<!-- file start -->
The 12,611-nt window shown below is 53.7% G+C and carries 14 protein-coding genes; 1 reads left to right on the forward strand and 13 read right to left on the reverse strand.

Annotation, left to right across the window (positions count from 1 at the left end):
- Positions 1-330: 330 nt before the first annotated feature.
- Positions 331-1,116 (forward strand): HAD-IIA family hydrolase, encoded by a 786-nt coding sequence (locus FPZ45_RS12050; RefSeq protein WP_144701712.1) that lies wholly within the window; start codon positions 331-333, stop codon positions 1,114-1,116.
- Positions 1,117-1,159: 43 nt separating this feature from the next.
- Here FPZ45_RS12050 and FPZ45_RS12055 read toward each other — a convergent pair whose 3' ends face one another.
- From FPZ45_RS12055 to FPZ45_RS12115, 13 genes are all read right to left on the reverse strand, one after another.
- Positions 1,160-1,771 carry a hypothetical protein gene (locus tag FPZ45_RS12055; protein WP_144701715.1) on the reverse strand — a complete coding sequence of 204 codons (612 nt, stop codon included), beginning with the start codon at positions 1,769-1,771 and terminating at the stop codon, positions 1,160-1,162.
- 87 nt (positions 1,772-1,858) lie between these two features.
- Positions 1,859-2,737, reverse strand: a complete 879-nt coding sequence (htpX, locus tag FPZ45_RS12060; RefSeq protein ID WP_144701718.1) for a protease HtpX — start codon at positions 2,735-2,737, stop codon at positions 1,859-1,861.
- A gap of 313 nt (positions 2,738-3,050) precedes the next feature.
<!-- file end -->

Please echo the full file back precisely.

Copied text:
The 12,611-nt window shown below is 53.7% G+C and carries 14 protein-coding genes; 1 reads left to right on the forward strand and 13 read right to left on the reverse strand.

Annotation, left to right across the window (positions count from 1 at the left end):
- Positions 1-330: 330 nt before the first annotated feature.
- Positions 331-1,116 (forward strand): HAD-IIA family hydrolase, encoded by a 786-nt coding sequence (locus FPZ45_RS12050; RefSeq protein WP_144701712.1) that lies wholly within the window; start codon positions 331-333, stop codon positions 1,114-1,116.
- Positions 1,117-1,159: 43 nt separating this feature from the next.
- Here FPZ45_RS12050 and FPZ45_RS12055 read toward each other — a convergent pair whose 3' ends face one another.
- From FPZ45_RS12055 to FPZ45_RS12115, 13 genes are all read right to left on the reverse strand, one after another.
- Positions 1,160-1,771 carry a hypothetical protein gene (locus tag FPZ45_RS12055; protein WP_144701715.1) on the reverse strand — a complete coding sequence of 204 codons (612 nt, stop codon included), beginning with the start codon at positions 1,769-1,771 and terminating at the stop codon, positions 1,160-1,162.
- 87 nt (positions 1,772-1,858) lie between these two features.
- Positions 1,859-2,737, reverse strand: a complete 879-nt coding sequence (htpX, locus tag FPZ45_RS12060; RefSeq protein ID WP_144701718.1) for a protease HtpX — start codon at positions 2,735-2,737, stop codon at positions 1,859-1,861.
- A gap of 313 nt (positions 2,738-3,050) precedes the next feature.